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This eBook from the Gutenberg Project consists of approximately 486 pages of information about Observations on the Mussulmauns of India.

[30] A common piece of imitative magic:  as the bird flies away it carries
    the disease with it.  The practice of releasing prisoners when the King
    or a member of his family was sick, or as a thanksgiving on recovery,
    was common.—­Sleeman, Journey, ii. 41.

[31] This is incorrect.  Imprisonment for debt is allowed by Muhammadan
    Law.—­Hughes, Dictionary of Islam, 82.

[32] This gives a too favourable account of the administration of justice
    in Oudh.  ’A powerful landlord during the Nawabi could evict a
    tenant, or enhance his rent, or take away his wife from him, or cut
    his head off, with as much, or as little, likelihood of being called
    to account by Na zim or Chakladar for one act as for another’
    (H.C.  Irwin, The Garden of India, 258).  Gen. Sleeman points out that
    Musalmans wore practically immune from the death penalty,
    particularly if they happened to kill a Sunni.  A Hindu, consenting
    after conviction to become a Musalman, was also immune (Journey
    Through Oudh
, i. 135).  Executions used constantly to occur in Lucknow
    under Nasir-ud-din (W.  Knighton, Private Life of an Eastern
    King
, 104).

LETTER XVI

Remarks on the trades and professions of Hindoostaun.—­The Bazaars.—­Naunbye (Bazaar cook).—­The Butcher, and other trades.—­Shroffs (Money-changers).—­Popular cries in Native cities.—­The articles enumerated and the venders of them described.—­The Cuppers.—­Leechwomen.—­Ear-cleaners.—­Old silver.—­Pickles.—­Confectionery.—­Toys.—­Fans.—­Vegetables and fruit.—­Mangoes.—­Melons.—­Mel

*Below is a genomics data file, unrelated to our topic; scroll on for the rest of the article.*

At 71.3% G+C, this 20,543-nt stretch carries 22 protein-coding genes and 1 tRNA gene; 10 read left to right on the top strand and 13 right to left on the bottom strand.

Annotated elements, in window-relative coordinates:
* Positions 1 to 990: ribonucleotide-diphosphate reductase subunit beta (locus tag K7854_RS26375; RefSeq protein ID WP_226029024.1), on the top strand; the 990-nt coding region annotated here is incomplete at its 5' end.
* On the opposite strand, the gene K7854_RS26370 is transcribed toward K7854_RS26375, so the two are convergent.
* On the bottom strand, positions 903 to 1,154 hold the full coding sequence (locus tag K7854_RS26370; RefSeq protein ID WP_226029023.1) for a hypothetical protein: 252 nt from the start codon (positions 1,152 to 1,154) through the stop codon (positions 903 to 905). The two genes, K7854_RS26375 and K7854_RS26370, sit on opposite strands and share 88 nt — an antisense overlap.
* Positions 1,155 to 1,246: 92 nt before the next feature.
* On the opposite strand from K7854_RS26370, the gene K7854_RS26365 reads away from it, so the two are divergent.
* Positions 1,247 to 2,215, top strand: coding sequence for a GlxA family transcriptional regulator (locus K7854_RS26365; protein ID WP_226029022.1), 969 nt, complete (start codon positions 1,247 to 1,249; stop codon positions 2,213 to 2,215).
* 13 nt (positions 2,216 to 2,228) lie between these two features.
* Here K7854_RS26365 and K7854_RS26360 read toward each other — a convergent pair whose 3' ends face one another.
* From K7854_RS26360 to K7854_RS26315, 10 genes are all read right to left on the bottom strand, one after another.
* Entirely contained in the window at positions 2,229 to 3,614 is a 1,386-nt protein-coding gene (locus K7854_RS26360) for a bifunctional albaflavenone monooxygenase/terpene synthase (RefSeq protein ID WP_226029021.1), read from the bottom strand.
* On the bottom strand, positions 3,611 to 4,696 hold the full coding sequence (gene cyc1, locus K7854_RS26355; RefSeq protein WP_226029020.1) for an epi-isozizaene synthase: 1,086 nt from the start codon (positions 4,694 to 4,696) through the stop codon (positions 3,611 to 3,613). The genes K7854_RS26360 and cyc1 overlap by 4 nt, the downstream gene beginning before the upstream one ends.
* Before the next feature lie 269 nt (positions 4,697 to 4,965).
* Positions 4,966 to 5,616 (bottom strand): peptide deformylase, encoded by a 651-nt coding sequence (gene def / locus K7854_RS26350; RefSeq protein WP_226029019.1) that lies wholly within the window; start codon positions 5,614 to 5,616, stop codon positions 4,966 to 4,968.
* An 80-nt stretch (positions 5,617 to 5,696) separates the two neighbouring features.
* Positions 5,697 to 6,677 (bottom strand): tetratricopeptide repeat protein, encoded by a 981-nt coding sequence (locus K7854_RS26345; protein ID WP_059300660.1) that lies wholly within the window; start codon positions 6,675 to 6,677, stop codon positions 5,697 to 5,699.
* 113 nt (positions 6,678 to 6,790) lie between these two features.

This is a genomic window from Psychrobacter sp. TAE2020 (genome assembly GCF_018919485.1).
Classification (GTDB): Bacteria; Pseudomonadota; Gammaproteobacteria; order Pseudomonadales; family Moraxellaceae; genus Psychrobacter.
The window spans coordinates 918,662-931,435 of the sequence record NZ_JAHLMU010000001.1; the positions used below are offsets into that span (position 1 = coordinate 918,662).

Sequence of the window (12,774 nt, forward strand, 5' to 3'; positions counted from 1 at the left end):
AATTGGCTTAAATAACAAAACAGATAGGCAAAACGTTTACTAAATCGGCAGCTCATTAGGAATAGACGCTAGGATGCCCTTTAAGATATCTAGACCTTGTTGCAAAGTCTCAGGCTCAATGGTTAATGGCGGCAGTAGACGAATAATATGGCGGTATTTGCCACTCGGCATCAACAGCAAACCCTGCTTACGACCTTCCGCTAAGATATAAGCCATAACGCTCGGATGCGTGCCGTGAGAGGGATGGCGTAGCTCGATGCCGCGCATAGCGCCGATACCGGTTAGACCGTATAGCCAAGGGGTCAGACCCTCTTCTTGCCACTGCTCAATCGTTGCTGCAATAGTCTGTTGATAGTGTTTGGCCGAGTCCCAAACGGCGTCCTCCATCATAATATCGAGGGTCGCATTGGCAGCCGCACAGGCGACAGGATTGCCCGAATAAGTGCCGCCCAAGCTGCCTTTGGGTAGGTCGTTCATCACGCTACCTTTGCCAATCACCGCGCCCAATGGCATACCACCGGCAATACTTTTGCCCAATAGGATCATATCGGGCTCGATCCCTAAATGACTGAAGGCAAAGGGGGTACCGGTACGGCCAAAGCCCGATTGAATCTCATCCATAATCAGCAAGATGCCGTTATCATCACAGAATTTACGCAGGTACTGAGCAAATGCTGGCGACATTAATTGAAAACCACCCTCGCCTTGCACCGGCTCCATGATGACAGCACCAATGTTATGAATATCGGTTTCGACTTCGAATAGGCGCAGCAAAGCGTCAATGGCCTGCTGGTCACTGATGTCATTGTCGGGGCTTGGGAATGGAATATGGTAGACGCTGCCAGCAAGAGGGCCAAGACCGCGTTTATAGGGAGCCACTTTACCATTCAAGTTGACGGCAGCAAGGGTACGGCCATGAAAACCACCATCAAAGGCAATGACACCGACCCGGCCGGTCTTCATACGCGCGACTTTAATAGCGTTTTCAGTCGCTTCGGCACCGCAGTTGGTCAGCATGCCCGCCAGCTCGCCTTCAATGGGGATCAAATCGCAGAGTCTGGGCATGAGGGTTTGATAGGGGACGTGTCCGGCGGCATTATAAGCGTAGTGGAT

on-cyder.—­Fish.—­Bird-catcher.—­The Butcher-bird, the Coel, and Lollah.—­Fireworks.—­Parched corn.—­Wonder-workers.—­Snakes.—­Anecdote of the Moonshie and the Snake-catcher.—­The Cutler.—­Sour curds.—­Clotted cream.—­Butter.—­Singular process of the Natives in making butter.—­Ice.—­How procured in India.—­Ink.—­All writing dedicated to God by the Mussulmauns.—­The reverence for the name of God.—­The Mayndhie and Sulmah.

The various trades of a Native city in Hindoostaun are almost generally carried on in the open air.  The streets are narrow, and usually unpaved; the dukhauns[1] (shops) small, with the whole front open towards the street; a tattie[2] of coarse grass forming an awning to shelter the shopkeeper and his goods from the weather.  In the long lines of dukhauns the open fronts exhibit to the view the manufacturer, the artisan, the vender, in every variety of useful and ornamental articles for general use and consumption.  In one may be seen the naunbye[3] (bazaar cook) basting keebaubs[3] over a charcoal fire on the ground with one hand, and beating off the flies with a bunch of date-leaves in the other; beside him may be seen assistant cooks kneading dough for sheermaul[3] or other bread, or superintending sundry kettles and cauldrons of currie, pillau, matunjun,[3] &c., whilst others are equally active in preparing platters and trays, in order to forward the delicacies at the appointed hour to some great assembly.

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